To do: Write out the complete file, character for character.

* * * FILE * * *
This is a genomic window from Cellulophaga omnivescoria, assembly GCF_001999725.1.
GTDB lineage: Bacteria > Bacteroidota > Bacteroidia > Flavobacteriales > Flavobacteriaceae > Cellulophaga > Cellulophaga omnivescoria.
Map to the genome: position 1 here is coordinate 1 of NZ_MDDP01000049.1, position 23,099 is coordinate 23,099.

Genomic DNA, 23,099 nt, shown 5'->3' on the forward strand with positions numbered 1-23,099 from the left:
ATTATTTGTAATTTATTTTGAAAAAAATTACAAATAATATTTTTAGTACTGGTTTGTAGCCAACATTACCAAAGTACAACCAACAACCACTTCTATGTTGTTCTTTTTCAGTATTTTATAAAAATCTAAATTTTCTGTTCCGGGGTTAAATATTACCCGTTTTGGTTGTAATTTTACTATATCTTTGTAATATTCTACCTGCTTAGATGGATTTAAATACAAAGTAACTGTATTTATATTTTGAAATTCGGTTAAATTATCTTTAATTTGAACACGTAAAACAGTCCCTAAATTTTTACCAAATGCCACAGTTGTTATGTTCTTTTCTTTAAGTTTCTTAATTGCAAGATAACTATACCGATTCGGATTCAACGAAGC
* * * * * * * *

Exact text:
This is a genomic window from Cellulophaga omnivescoria, assembly GCF_001999725.1.
GTDB lineage: Bacteria > Bacteroidota > Bacteroidia > Flavobacteriales > Flavobacteriaceae > Cellulophaga > Cellulophaga omnivescoria.
Map to the genome: position 1 here is coordinate 1 of NZ_MDDP01000049.1, position 23,099 is coordinate 23,099.

Genomic DNA, 23,099 nt, shown 5'->3' on the forward strand with positions numbered 1-23,099 from the left:
ATTATTTGTAATTTATTTTGAAAAAAATTACAAATAATATTTTTAGTACTGGTTTGTAGCCAACATTACCAAAGTACAACCAACAACCACTTCTATGTTGTTCTTTTTCAGTATTTTATAAAAATCTAAATTTTCTGTTCCGGGGTTAAATATTACCCGTTTTGGTTGTAATTTTACTATATCTTTGTAATATTCTACCTGCTTAGATGGATTTAAATACAAAGTAACTGTATTTATATTTTGAAATTCGGTTAAATTATCTTTAATTTGAACACGTAAAACAGTCCCTAAATTTTTACCAAATGCCACAGTTGTTATGTTCTTTTCTTTAAGTTTCTTAATTGCAAGATAACTATACCGATTCGGATTCAACGAAGC